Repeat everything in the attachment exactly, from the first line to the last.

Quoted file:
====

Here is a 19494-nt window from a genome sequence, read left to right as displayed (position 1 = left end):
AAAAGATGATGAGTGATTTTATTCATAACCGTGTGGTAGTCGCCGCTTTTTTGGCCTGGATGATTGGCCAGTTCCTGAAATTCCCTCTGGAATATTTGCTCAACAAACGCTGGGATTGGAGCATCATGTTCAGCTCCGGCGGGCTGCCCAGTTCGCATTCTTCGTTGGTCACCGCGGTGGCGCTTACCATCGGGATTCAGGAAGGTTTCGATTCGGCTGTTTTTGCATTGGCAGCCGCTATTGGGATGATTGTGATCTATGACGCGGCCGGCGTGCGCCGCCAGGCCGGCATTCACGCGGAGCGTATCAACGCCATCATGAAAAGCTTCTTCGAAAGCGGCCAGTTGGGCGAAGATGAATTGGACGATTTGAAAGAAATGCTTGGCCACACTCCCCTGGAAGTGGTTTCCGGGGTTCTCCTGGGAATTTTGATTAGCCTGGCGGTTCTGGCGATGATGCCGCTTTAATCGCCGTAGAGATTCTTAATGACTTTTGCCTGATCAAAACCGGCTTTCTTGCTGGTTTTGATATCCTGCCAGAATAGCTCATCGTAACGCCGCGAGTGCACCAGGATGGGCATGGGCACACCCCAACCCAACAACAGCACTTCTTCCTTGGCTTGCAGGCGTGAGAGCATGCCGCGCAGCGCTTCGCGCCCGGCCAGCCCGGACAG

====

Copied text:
Here is a 19494-nt window from a genome sequence, read left to right as displayed (position 1 = left end):
AAAAGATGATGAGTGATTTTATTCATAACCGTGTGGTAGTCGCCGCTTTTTTGGCCTGGATGATTGGCCAGTTCCTGAAATTCCCTCTGGAATATTTGCTCAACAAACGCTGGGATTGGAGCATCATGTTCAGCTCCGGCGGGCTGCCCAGTTCGCATTCTTCGTTGGTCACCGCGGTGGCGCTTACCATCGGGATTCAGGAAGGTTTCGATTCGGCTGTTTTTGCATTGGCAGCCGCTATTGGGATGATTGTGATCTATGACGCGGCCGGCGTGCGCCGCCAGGCCGGCATTCACGCGGAGCGTATCAACGCCATCATGAAAAGCTTCTTCGAAAGCGGCCAGTTGGGCGAAGATGAATTGGACGATTTGAAAGAAATGCTTGGCCACACTCCCCTGGAAGTGGTTTCCGGGGTTCTCCTGGGAATTTTGATTAGCCTGGCGGTTCTGGCGATGATGCCGCTTTAATCGCCGTAGAGATTCTTAATGACTTTTGCCTGATCAAAACCGGCTTTCTTGCTGGTTTTGATATCCTGCCAGAATAGCTCATCGTAACGCCGCGAGTGCACCAGGATGGGCATGGGCACACCCCAACCCAACAACAGCACTTCTTCCTTGGCTTGCAGGCGTGAGAGCATGCCGCGCAGCGCTTCGCGCCCGGCCAGCCCGGACAG